Between visits, the primary beneficiary submitted little evidence of contact. Phone records show few phone calls, and most last less than five minutes. The primary beneficiary also submitted only three letters. Each letter is extremely general and primarily refers to nothing more than the visa application process.
In addition, during the interview, the primary beneficiary did not seem to know many details about her husband. She knew very little about his interests, jobs or even the identity of the co-sponsor.
. . . .
  The lack of any significant evidence of a relationship, prior to or after the marriage cast serious doubt on the bona fides of the relationship between the primary beneficiary and the petitioner. The sworn statements made during the interview and evidence submitted by the beneficiaries after the petition was initially approved constitutes good and sufficient cause to conclude that the beneficiary and petitioner's "marriage" exists to circumvent U.S. immigration laws. We hereby return the petition and request your concurrence that the petition be revoked. (Loprest Aff. Ex. A: 1/26/0[5] Consulate Memo at 3-4.) On March 28, 2005, the Department of State returned the petitions to the CIS "for reconsideration and, if appropriate, revocation," on the ground that the "[r]elationship is not bona fide." (Loprest Aff. Ex. A at 1: 3/28/05 Consular Return/Case Transfer Cover Sheet.)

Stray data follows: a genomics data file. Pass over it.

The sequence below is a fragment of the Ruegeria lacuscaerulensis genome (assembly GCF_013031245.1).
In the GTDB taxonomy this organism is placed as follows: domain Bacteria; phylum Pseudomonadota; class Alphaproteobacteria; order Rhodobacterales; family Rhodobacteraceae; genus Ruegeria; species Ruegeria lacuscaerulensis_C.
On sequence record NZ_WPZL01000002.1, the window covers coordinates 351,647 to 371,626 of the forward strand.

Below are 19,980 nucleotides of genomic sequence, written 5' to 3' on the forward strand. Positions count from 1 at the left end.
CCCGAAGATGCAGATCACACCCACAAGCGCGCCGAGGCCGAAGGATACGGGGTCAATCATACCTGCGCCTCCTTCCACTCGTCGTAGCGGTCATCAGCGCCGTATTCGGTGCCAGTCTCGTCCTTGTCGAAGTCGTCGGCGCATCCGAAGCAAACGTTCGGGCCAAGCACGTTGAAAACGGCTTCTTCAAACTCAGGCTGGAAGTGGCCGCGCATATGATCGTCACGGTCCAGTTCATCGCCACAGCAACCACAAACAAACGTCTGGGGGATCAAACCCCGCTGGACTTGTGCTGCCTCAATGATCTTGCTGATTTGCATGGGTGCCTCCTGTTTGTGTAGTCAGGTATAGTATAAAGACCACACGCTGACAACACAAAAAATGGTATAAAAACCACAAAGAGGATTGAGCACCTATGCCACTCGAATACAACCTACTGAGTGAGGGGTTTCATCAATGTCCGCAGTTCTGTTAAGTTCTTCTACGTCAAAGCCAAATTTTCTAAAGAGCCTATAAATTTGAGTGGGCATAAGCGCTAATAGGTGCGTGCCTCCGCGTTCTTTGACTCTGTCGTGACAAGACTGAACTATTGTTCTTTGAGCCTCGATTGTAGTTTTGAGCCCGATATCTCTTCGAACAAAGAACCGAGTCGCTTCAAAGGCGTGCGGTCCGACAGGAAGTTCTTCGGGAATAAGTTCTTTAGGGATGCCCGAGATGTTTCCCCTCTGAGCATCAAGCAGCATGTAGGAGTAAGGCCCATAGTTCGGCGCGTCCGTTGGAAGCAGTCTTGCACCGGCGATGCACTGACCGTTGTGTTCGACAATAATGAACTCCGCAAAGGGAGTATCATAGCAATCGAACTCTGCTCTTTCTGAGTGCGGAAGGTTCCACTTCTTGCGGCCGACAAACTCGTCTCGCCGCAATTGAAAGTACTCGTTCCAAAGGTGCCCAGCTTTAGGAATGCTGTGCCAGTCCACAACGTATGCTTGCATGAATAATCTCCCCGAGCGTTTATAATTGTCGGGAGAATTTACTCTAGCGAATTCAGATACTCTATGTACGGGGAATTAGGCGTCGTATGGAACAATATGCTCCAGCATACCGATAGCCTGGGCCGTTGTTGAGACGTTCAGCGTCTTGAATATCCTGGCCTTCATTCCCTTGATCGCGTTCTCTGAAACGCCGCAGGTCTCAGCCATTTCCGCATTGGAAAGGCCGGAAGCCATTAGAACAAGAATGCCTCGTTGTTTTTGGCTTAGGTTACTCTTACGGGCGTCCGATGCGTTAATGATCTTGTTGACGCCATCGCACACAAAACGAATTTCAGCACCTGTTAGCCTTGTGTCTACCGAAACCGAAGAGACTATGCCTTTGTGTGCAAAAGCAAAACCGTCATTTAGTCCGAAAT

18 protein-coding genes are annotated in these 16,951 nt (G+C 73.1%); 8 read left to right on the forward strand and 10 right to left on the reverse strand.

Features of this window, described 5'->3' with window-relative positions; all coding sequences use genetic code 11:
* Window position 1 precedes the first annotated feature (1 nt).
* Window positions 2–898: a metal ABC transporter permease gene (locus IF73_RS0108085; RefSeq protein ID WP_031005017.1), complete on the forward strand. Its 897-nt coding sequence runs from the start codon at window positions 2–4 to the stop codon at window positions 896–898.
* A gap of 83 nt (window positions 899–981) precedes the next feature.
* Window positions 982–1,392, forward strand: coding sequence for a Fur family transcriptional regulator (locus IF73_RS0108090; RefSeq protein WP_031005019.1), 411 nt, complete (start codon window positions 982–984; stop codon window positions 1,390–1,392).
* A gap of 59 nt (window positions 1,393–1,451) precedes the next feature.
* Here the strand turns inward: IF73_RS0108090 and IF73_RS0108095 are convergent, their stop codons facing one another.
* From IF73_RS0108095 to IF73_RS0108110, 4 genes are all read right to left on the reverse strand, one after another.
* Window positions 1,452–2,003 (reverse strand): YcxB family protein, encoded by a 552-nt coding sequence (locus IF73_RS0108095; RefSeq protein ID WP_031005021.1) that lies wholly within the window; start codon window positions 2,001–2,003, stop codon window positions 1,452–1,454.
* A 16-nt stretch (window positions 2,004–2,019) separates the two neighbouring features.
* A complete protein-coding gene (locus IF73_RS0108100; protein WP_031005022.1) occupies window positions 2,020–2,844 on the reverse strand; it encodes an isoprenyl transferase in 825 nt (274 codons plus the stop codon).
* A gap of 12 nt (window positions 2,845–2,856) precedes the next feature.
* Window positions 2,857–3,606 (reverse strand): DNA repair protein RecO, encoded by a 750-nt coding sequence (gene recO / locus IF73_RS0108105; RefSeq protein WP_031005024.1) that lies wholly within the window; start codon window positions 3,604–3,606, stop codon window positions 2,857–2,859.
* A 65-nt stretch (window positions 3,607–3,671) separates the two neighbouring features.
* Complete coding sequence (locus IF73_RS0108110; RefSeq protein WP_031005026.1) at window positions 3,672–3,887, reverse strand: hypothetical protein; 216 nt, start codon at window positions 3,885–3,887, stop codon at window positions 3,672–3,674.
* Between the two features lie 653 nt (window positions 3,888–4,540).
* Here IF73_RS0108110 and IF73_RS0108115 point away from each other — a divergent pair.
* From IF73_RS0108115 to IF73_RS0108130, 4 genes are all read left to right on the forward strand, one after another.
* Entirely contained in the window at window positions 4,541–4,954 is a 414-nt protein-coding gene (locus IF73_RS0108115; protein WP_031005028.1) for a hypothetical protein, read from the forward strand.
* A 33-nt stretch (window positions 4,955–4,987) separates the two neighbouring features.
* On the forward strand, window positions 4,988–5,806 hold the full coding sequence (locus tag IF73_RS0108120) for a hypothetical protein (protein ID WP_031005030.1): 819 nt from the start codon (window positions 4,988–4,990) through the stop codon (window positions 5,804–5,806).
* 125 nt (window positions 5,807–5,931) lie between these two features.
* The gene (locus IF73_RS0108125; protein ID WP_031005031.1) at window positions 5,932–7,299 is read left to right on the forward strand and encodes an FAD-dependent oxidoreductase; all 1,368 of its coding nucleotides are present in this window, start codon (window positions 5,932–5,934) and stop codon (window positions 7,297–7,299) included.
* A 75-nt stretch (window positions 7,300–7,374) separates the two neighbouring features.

On or about April 18, 2005, Zhang re-filed I-130 visa petitions with the CIS for Chen and her two children. (Compl. Att. 3-5: 4/18/05 Form I-130 Petitions; see Compl. ¶ 12.) As far as the record shows, they are pending.

  Zhang's Complaint and the Government's Motion to Dismiss

  On April 25, 2005, Zhang commenced this action, stating that he disagreed with the consulate's failure to grant visas to his wife and step-children. (Compl. ¶ 2). Zhang also asserts that he is "without other adequate remedy," and seeks a judgment directing the government to "process/adjudicate [his new] application promptly." (Compl. ¶ 14).

  On July 27, 2005, the Government moved to dismiss Zhang's complaint under Fed.R.Civ.P. 12(b)(1) for lack of subject matter jurisdiction, 12(b)(6) for failure to state a claim, and 12(b)(7) for failure to join an indispensable party. (Dkt. No. 10: Gov't Motion; Dkt. No. 12: Gov't Br.) On August 26, 2005, Zhang responded to the motion by letter, simply asking "the government" to issue the visas, and including some documentation (photos, airline tickets and letters) previously submitted to the consultate. (Dkt. No. 16: 8/26/05 Zhang Letter to Court.) ANALYSIS